I'm not sure if I have everything covered. I know I need RV fluid in the
drains of the tub, sink, kitchen sink and toilet. I need to drain all
the water pipes and baseboard upstairs. What about the boiler and water
pump in the basement? Will it freeze enough down there? What else did I
Does your hot water come from the boiler, or is there a separate water
heater? If so, need to drain the water heater.
Had a copper feed line to the washer break one time when I forgot to
blow it out.
If you have an electric water heater, be SURE to turn off the power to
it before draining - DAMHIKT.
don't forget the drain trap for the laundry. I'd say yes, blow out
and/or drain the entire boiler system including any expansion tank(s).
And the water heater. I'd say yes, there's a chance you could below
freezing even in a basement in the NE. Where exactly in the NE?
Boiler is critical, but air-Oxygen is worse as it allows rust and
kills Boilers fast. The water in there now has had the Oxygen cooked
out from day 1. I would not want Air in my boiler at all or Pumps.
www.heatinghelp.com ask at. Antifreeze Lowers efficency so I would be
carefull. Old boilers had Pilot lights. Heat tape, or a light bulb
works. What is basement temp low. Boilers are a risk, furnaces are no
Yr in a Pickle Barrel, Antifreeze does not transfer Heat like
Water. Antifreeze will cost you more to heat as it lowers efficiency.
An example, my friend with a work truck chevy 350 was proud he had
100% antifreeze but complained of no interior heat. I told him 100%
antifreeze is no good, he drained out half and added water and finally
got heat out of his heater core. No manufacturer recomends more then
50-50 antifreeze because the motor will overheat in summer since
Glycol is a poor heat transfer liqued compared to water, Ethylene
Glycol is needed for Corrosion, Antifreeze and Boilover protection ,
think about why 50-50 is recommended ! Racers use water and maybe Red
Line, Water Wetter for corrosion protection and a bit of antifreeze.
Add enough anti freeze and you lower efficiency maybe 20-30%.
Also adding new water is bad as minerals cook out and scale the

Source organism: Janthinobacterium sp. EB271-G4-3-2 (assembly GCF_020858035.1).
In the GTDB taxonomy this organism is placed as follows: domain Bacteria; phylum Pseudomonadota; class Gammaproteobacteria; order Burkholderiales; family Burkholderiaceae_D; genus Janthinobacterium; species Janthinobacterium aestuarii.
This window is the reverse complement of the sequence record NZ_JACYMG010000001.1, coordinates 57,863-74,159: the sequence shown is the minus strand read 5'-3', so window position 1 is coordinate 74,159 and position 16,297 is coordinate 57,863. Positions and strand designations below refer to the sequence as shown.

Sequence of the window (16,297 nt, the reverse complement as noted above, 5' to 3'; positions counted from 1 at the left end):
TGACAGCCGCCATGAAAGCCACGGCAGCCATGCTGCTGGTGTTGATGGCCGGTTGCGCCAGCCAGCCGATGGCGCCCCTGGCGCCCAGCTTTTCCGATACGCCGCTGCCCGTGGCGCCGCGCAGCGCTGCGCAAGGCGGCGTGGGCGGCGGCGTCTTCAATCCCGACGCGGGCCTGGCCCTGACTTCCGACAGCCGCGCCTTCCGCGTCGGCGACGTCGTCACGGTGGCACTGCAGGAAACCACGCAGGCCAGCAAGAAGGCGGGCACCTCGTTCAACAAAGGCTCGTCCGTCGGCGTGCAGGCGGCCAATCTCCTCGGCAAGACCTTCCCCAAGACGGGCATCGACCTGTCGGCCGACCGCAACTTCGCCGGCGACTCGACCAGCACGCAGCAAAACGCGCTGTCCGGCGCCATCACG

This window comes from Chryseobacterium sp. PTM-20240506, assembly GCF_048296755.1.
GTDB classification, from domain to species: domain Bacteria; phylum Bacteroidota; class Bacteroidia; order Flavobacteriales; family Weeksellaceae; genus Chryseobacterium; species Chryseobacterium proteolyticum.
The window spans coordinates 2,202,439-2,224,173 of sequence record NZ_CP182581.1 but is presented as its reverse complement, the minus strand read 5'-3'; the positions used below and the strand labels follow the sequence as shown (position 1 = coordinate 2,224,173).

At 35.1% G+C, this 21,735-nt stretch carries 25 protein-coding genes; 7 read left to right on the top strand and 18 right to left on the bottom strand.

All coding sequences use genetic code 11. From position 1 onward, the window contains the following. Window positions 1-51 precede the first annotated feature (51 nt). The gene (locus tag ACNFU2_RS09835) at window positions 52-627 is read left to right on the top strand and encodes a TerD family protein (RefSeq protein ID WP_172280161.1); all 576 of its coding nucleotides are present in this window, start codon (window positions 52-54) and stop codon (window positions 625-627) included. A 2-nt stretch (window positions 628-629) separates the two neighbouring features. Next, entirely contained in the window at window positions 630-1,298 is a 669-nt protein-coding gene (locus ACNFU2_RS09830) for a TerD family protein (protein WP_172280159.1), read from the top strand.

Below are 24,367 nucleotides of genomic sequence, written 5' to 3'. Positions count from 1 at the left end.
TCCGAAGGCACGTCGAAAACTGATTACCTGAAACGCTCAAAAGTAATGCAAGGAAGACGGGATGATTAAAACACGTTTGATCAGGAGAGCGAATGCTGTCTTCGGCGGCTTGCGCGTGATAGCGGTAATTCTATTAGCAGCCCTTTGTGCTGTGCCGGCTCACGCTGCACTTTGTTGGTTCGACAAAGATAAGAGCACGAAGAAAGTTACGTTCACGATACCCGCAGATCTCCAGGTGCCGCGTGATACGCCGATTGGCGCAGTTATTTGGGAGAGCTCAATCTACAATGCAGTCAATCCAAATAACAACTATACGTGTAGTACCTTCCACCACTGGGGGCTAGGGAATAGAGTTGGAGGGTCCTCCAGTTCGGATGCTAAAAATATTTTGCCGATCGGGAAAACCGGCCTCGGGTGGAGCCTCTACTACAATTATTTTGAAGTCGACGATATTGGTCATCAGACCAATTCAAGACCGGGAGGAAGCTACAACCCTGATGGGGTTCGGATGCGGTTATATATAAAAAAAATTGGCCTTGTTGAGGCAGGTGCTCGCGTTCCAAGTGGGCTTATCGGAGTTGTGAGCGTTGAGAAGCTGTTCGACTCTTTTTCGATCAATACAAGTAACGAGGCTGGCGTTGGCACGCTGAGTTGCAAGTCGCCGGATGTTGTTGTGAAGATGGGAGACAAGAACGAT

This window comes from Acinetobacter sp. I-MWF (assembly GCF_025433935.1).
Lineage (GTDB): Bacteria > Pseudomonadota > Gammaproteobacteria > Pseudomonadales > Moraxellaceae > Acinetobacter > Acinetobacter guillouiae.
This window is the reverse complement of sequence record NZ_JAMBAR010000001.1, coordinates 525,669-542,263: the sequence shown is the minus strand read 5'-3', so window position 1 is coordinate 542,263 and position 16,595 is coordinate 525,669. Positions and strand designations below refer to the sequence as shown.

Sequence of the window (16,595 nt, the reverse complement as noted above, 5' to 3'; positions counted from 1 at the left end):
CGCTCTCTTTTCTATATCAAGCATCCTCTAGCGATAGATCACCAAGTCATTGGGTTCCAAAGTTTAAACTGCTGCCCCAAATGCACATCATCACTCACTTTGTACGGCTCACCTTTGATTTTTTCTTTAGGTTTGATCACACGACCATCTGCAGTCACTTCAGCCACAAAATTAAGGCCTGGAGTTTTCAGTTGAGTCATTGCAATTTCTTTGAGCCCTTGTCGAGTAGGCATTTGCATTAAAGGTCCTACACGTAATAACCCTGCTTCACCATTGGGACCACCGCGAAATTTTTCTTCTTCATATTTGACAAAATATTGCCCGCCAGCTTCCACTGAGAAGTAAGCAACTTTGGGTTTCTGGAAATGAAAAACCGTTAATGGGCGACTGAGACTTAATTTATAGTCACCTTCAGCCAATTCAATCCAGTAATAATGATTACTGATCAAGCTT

boiler at the bottom. The Bottom is where the Fire is, to much new
water and you lower efficiency with scale build up id water has
minerals in it, just like your car says to use Distilled water so you
dont clog the heater core and radiator, then you hear Popping as the
boiler runs as its scalled. Boilers are sealed forever to run best.
Oxygen- air- new water = Rust and a boiler replacement soon. I have
2 Boilers that are maybe installed in the 50s, if I left air in them
they would have rusted out 40 yrs ago.
Think about all the rust breaking loose-flaking off that occured in
the drain period, it will settle at the bottom of the boiler and cut
efficiency dramaticly. www.heatinghelp.com is better but I would not
want my system drained for winters. I have seen 50-60- 70 yr old
boilers in friends houses that dont leak and have no rust because the
oxygen was cooked out from day 1 firing. What you propose may ruin
everything from rust and cost a lot in future repairs. A rusted pipe
leaks from Oxygen-Air, boiler Auto Fill doesnt fill, boiler fries with
no low water cutoff, or Low Water Cutoff fails.
You have plaster walls? extreme cold can cause plaster to spall, the
layers fall off. homes are meant to be heated at least above
freezing.low spots in water lines burst, all sorts of wierd troubles
from a home freezing
set temp to 50 degrees, install security system with temperature
sensor, be aware your homeowners will need to know home is vacant it
makes it big tyarget for vandals and firebugs
get trusted someone top keep watch over your home probably your
dont tell them someone torches home investigator from insurance finds
it was vacant they werent notified?
NO COVERAGE FOR LOSS:(
expect insurance to go up by 5 times for vacancy.......
better to get somone to live there while your gone, perhaps a
realtive. let them use home for free and just pay utilities.
you save they save:)
I have a vacation home, its a regular policy. You say you visit it
often and keep lights on so you have a utility bill. I have a wood
fireplace. It is possible to be denied, your insurance broker is who
you should ask.
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